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THE LIST: Sportsmail's 50 most memorable sporting comebacks - Nos 20-11

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10 Mar 2010 16:22:47

THE LIST: Sportsmail's 50 most memorable sporting comebacks - Nos 20-11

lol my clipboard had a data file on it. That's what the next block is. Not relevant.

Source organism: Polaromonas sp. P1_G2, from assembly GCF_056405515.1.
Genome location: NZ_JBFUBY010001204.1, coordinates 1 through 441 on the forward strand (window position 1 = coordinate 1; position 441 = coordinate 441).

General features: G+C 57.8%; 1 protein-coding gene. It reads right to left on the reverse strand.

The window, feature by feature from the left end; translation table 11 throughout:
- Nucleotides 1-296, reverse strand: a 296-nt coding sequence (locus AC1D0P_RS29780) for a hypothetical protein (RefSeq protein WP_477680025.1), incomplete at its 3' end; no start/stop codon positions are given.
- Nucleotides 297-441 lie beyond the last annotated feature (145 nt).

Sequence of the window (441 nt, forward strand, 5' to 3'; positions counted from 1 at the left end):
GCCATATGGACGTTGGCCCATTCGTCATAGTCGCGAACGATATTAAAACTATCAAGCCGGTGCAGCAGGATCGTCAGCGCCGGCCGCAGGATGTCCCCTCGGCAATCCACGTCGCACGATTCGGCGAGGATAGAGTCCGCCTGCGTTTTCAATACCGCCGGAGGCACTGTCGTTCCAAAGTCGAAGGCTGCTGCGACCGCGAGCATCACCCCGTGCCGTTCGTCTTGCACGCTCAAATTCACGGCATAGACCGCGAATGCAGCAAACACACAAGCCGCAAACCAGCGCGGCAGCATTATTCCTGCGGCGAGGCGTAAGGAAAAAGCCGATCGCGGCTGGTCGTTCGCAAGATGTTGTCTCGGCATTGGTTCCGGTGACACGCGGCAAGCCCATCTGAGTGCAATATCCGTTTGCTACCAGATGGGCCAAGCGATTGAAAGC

HAVE YOUR SAY...     Which star made the best comeback - and who shouldn't have bothered? Always leave them wanting more, so they say. To coincide with Michael Schumacher's return to F1, The List presents our 50 favourite comebacks, be they good or bad. TELL US WHAT YOU THINK Always leave them wanting more was Walt Disney's old adage. But insport as in showbusiness, some performers just can't help themselves. MichaelSchumacher hung up his racesuit at the end of the 2006 season, bowingout of Formula One as a seven-time motorsport legend. But itwasn't enough of a legacy to keep him off the track for good. The41-year-old is relishing a return for Mercedes and it remains to beseen whether it will be a heroic return, or one to sully his greatreputation. To mark the occasion, Sportsmail celebrates our favourite comebacks, be they good or bad. As always, we reveal 10 each day through the week till our No 1 is revealed on Friday. And we want you to get involved and have your say. Read Nos  50-41 Read Nos 40-31 Read Nos 30-21  20 Jennifer Capriati Capriati took a break from competitive tennis in late 1993, an inevitable departure after theft (and then later drug) allegations. The child prodigy was watching her tennis career disappear and, after an aborted return to the tour, Capriati didn't play again for 15 months. However, her comeback gained momentum towards the end of the '90s and in 2001 she won the Australian and French Opens as well as reaching the semis at Wimbledon and the US Open.  19 Shane Warne Never one to shun the limelight, the Australian spin bowling wizard's career was one pock-marked with incidents which made front page news. Warney was banned for a year in 2003 after being found guilty of breaching the ACB's drug code. The ban ruled the leggie out of the World Cup and Test series against the West Indies, Bangladesh, Zimbabwe, India. He busied himself with anti-hairloss adverts before returning in March 2004 and promptly became the second cricketer after Courtney Walsh to take 500 Test wickets and was part of the Ashes whitewash in 2006/7. 18 Monica Seles Deranged Steffi Graf fan Gunter Parche almost ended Seles' career after stabbing her between the shoulders with a boning knife while she sat at her chair between games. The Yugoslavia-born star was attacked in April 1993 and though her wounds took weeks to heal, the psychological scars meant it took her two years to return to the sport. Seles returned to the tour in August 1995 and won her first comeback tournament, the Canadian Open. The following month at the US Open, Seles lost the final to Graf but in January 1996 she won her fourth Australian Open, beating Anke Huber in the final. 17 Tommy John The Los Angeles Dodgers pitcher permanently damaged the ulnar collateral ligament in his pitching arm during the 1974 season. It was an injury which had, up until that point, ended players' careers, and it would have been the same for John had it not been for revolutionary surgery performed by Dr Frank Jobe. The operation still known today as Tommy John surgery rectified his career and he returned to the Dodgers in 1976. 16 Roberto Duran Five years in the boxing wilderness did nothing to dampen the fight in Duran's heart after being stripped of his WBA Junior Middleweight title in 1984. The Panamanian did not contend another title fight until February 24, 1989 when he took the WBC Middleweight Championship from Iran 'The Blade' Barkley in a 12 round points victory. The 38-year-old former Lightweight Champion took the middleweight crown and his fourth title. 15 Lester Piggott Retirement was anything but straight forward for Piggott who had called it a day in 1985 but in October 1987 he was sentenced to three years imprisonment for tax evasion. He served one year and one day of his sentence and in 1990, at the age of 54, he returned to the saddle. Piggott finished runner up in his first outing at Leicester but better was come when he won the Breeders' Cup Mile nine days later. Later, he rode his 30th and final Classic winner in the 1992 2,000 Guineas. 14 Andre Agassi Drug abuse and injury led Agassi's ranking to drop to world number 141 in November 1997, and the three-time Grand Slam champion's career seemed finished.   But Agassi started on the comeback trail in 1998 and after a series of tour victories was back in the world top ten rankings and ready to mount a sustained assault on the Grand Slam events once again.   Agassi's return was complete when in 1999 he came from two sets to love down to beat Andrei Medvedev in a five-set French Open final. 13 Jason Robinson, Mark Regan, Lawrence Dallagio You wouldn't blame this triumvirate of England stars for calling time on their careers after England's thrilling World Cup win in 2003. Many players opted to avoid the ending their careers soon after the victory in Australia to avoid the ignominy of defeat in France four years later and it seemed Robinson, Regan and Dallagliio were no different. The trio all retired between August 2004 and September 2005 but were coaxed back into the squad as an unfancied England side reached the final in 2008 before they finally called time on their playing days. 12 Dwain Chambers A great comeback but certainly one that has divided sport and fans alike. Chambers' ban from athletics after testing positive for steroid tetrahydrogestrinone (THG) in 2003 was compounded by subsequent revelations about the level of his abuse. Chambers was cleared to return to the athletics circuit by the IAAF on 10 June 2006 but failed to re-establish himself, opting to drop out of sprinting to try his hand at NFL followed by a bizarre trial at rugby league side Castleford. He returned to athletics and a run of good form culminated in success at the 2009 European Indoor Championships. His gold medal-winning performance came in the 60 metre final came in 6.46 seconds. 11 Paolo Rossi The Italian legend's career lay in tatters in 1980 after he was suspended for three years following his alleged involvement in the Totonero betting scandal. Rossi continually protested his innocence and the ban was reduced to two years, allowing him to return for the Nerazzuri in time for the 1982 World Cup in Spain. At the Finals he finished top scorer and was voted player of the tournament which included his memorable hat-trick against Brazil and a goal in the final against West Germany in Italy's 3-1 win. The best of the rest of The ListSportsmail's top 50 Premier League players of the decadeSportsmail's top 50 last-gasp goals in British footballSportsmail's top 50 footballers never to play at the World CupSportsmail's top 50 sporting feuds of all timeSportsmail's 50 great sports photographsSportsmail's top 50 commentators of all timeSportsmail's top 50 sporting venuesSportsmail's top 50 performers of the season so farSportsmail's top 50 all-time managers in BritainSportsmail's top 50 goal poachersSportsmail's top 50 footballing traitorsSportsmail's top 50 FA Cup heroesSportsmail's greatest Wembley finals in historySportsmail's top 50 biggest hitters in cricketSportsmail's top 50 British & Irish LionsSportsmail's top 50 Ashes heroes